In their quest to restore prairie habitat, the Cheyenne River Sioux are maintaining colonies of black-tailed prairie dogs, which cattle ranchers revile as a scourge that nibbles pasture to a nub and digs holes that hobble cattle. But more than 150 grassland species depend on prairie dog "towns." The burrowing owl makes its home in abandoned burrows. Rattlesnakes, swift fox, eagles and hawks prey on prairie dogs, as do black-footed ferrets, the plains' most endangered species. Working with the U.S. Fish and Wildlife Service, the tribe released dozens of ferrets onto its lands in 2000. Bison often gather around prairie dog towns. "Since the dogs constantly clip off grasses, there's always new growth, and it's very nutritious for the bison," Murray explains. Young bison grow faster when they graze in prairie dog towns.
Murray and I spy a herd of distant bison under a cornflower blue sky. A few pronghorn antelope stand motionless in the middle distance, poised to skitter away. Nearby, prairie dogs peer like sentries from atop their burrows, ready to sound an alarm as they watch a hawk wheel overhead.
Though the prairie is coming back on the VE Ranch, this venture remains a risky business. Prices for bison and bison meat have been unsteady. (Alone among South Dakota tribes, the Cheyenne River Sioux have forgone income from gambling.) The park won't earn much revenue from tourist admissions until a visitors' center is built, which will take years. And not everyone is pleased.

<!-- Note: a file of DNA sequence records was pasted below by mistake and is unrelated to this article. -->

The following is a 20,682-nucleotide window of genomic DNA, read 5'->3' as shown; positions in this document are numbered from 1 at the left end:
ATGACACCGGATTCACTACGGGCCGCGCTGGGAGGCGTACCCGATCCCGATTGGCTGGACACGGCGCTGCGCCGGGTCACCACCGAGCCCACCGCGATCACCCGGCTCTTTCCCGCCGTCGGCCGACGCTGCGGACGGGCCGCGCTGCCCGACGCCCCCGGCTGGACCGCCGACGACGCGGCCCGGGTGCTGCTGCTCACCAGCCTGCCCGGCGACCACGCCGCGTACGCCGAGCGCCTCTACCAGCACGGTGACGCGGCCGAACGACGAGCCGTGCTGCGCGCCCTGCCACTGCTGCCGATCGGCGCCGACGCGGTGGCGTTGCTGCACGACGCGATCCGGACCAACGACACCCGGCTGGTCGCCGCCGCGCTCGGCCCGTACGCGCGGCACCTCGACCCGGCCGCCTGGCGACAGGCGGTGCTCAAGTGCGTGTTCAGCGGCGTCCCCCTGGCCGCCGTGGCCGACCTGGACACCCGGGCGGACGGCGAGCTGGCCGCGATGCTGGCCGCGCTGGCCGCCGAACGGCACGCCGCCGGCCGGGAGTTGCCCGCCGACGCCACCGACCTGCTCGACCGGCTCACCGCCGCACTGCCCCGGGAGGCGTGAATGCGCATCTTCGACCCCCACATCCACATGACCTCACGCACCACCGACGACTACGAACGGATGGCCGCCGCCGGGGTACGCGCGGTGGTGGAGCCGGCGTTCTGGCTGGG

"On our reservation, it's not Democrats and Republicans, but traditionalists and progressives," says DuBray. Progressives, he says, loathe prairie dogs, believe livestock should be fenced, prefer cattle to bison, and are skeptical of establishing a tribal park to showcase prairie restoration. Traditionalists favor all of those things; DuBray says they are looking to the past for the shape of things to come.